One of the best parts about living or visiting St. John’s, Newfoundland is that you’re never far from a walking or hiking trail. There are paths all throughout the city as well as many places to hike just outside it that make for great day trips.
I’ve spent most of my summer hiking around St. John’s Newfoundland and created this post to share my favorite hiking trails with you! Many of the hikes in St. John’s are part of the East Coast Trail, a 336 km trail that runs along the eastern edge of the Avalon Peninsula.
Since I’ve already written extensively about hiking the ECT here, I’m going to focus on other hiking trails in St. John’s with some of my favorite ECT ones thrown in.
Hiking Trails in St. John’s Newfoundland
Quidi Vidi Lake Loop
The Quidi Vidi Lake trail is an easy 3.8 km loop that goes around Quidi Vidi Lake. It’s a fairly popular trail that can be crowded on a nice day.
While hiking along the trail, it’s well worth adding on a stop to Quidi Vidi village, one of the most picturesque spots to visit in St. John’s. There is also a brewery you can visit there!
If you’re looking for a more challenging hike near Quidi Vidi, you can take Sugarloaf Path from the Quidi Vidi Village to Logy Bay. It’s a difficult but rewarding 9km hike, it takes about 4-5 hours.
North Head Trail, Signal Hill
Signal Hill is not only an interesting place to visit historically but one of the best spots for photography and hiking in St. John’s. At the top of Signal Hill, you can get stunning sweeping views of the St. John’s Narrows and Fort Amherst across the way.
There are a 5km network of trails around Signal Hill but one of the best to do is the North head Trail, which is 1.7km one-way. If you take it from the top of Signal Hill, it takes you down 500 steps along the coastline and ends in the battery, which is another cute community in St. John’s.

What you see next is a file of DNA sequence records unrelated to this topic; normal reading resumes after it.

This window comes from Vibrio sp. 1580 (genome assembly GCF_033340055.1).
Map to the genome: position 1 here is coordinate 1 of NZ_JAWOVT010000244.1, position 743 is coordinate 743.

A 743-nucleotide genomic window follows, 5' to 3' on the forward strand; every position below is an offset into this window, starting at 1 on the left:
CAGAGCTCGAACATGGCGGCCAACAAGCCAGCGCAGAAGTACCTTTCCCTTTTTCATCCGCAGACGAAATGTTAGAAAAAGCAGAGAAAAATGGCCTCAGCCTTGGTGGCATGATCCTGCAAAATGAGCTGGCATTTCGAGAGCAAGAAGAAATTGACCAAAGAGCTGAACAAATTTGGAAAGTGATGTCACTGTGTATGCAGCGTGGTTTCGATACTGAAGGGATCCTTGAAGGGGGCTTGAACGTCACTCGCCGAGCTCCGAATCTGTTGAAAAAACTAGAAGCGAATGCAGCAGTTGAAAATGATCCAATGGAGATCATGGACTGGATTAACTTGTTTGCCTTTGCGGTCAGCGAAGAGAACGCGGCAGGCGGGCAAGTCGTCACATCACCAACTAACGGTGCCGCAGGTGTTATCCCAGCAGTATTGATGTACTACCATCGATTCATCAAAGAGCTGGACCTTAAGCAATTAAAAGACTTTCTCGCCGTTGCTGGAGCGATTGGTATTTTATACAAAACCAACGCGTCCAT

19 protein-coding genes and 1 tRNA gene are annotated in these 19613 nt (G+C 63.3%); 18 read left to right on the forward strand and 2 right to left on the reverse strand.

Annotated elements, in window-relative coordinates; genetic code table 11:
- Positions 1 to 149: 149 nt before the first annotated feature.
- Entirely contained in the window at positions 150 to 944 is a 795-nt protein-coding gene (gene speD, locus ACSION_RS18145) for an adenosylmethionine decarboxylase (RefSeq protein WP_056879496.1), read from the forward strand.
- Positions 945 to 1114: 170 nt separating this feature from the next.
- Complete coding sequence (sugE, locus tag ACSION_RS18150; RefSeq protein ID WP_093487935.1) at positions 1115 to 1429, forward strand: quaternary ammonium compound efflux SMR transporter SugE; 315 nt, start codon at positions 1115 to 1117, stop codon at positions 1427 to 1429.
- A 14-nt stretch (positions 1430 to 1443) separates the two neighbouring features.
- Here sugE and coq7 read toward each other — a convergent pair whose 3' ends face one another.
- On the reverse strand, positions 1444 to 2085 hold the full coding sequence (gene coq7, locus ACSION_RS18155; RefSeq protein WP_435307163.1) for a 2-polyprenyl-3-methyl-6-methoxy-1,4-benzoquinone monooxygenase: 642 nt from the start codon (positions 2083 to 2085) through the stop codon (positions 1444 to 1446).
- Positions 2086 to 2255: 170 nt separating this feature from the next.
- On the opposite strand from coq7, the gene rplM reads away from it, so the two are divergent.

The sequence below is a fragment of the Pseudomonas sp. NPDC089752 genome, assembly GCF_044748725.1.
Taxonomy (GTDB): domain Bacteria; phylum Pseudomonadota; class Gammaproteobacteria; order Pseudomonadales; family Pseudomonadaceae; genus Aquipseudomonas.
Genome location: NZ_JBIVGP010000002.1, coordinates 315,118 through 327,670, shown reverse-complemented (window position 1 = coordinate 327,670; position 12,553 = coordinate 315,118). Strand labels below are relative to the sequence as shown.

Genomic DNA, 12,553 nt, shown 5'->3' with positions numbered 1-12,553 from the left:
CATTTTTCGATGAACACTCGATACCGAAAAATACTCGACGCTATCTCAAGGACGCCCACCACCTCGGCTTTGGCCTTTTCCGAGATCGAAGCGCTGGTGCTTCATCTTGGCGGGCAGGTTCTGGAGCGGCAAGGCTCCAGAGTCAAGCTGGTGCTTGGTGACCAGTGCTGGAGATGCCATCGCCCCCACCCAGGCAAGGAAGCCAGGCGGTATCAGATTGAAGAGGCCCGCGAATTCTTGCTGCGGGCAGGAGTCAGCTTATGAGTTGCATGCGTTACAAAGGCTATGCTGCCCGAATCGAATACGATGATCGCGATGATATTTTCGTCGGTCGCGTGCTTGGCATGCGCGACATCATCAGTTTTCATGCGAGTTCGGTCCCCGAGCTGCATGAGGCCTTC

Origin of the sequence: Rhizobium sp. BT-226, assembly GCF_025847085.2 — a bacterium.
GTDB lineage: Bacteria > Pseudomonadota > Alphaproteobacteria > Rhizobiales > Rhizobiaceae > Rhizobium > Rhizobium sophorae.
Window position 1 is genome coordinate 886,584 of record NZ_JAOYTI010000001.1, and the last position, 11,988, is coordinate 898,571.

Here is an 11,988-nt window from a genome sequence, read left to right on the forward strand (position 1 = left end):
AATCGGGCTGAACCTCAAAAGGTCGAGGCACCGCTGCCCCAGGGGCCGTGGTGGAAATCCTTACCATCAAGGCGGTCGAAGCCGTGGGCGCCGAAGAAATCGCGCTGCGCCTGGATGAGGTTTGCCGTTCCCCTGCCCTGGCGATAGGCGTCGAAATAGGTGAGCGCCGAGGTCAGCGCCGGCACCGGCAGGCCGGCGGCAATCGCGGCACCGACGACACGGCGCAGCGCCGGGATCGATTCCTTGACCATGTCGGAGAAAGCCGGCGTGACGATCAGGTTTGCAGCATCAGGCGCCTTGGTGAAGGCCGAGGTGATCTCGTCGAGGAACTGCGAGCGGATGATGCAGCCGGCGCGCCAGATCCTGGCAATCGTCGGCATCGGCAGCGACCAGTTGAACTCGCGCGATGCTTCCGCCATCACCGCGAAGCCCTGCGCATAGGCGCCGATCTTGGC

You can also do this hike in reverse starting at the battery (which is much more challenging) but due to COVID, Parks Canada has it set up as a one-way hike only from the top.
You can also combine the Quidi Vidi Lake Loop and Signal Hill North Head Trail into one loop, which is about 9km in total. It took me about three hours to do.
Fort Amherst is across the harbor from Signal Hill and is another interesting historical place to visit. There you can see the remains of a WWII battery complex that consists of many rooms, stairways, and old artillery guns. It’s a fun place for photos!
If you’re looking for a challenging hike, you can take Dead Mans Path (part of the East Coast Trail), from Fort Amherst all the way to Blackhead. It’s a 10km hike that’s quite steep. Expect this hike to take 4-7 hours, and bring lots of water!
The East Coast Trail association has now combined Blackhead Path with the Cape Spear Path (a 15km total hike), but you can still do it just as a 3.7km hike which is a great option if you’re looking for a shorter hike.
It begins in the community of Blackhead where there is a small parking lot, and goes to Cape Spear. It’s a moderate hike that only takes 1-2 hours but has gorgeous coastal views.
Following the same road that goes to Cape Spear, about half way there is a parking lot to the left where you can park and take the trail down to Freshwater Bay.
It’s an easy 5km out-and-back, which takes you down to the ocean where the trail connects with Dead Man’s Path on the East Coast Trail.
Cape Spear, which is the most easterly point in North America, is also a great place to go hiking near St. John’s. You can simply drive to the area and walk around the lighthouse and get your photo taken by the most easterly point in North America sign.
Or you can turn it into a longer hike by taking the East Coast Trail Cape Spear Path to Maddox Cove, which is a 10km moderate hike.
Three Pond Barrens
Located in Pippy Park, Three Pond Barrens is a great place to go hiking with dogs because they can be off-leash. There’s a pretty big network of trails here, and from my experience, most are relatively flat.
I did up following one trail that went steadily up, and eventually, I got some pretty nice views overlooking St. John’s. I’ve been hiking here in both the summer and wintertime, and it’s well maintained.
Manuel River Trails
Located just outside of St. John’s in the community of Manuels is the Manuels Interpretation Centre and hiking Trails. It’s a 5km network of trails that goes along the river. It’s an easy walking path and a lovely place to cool off in the summer as you can go swimming there.
This is one of my favorite hikes on the East Coast Trail. It goes from Red Cliff to Outer Cove and only takes 1-2 hours to complete each way. You can park a car at either end or do it as a return trip easily. There is an extra lookout at the end of Logy Bay which is so gorgeous – don’t miss this!
Topsail Beach Bluff Trail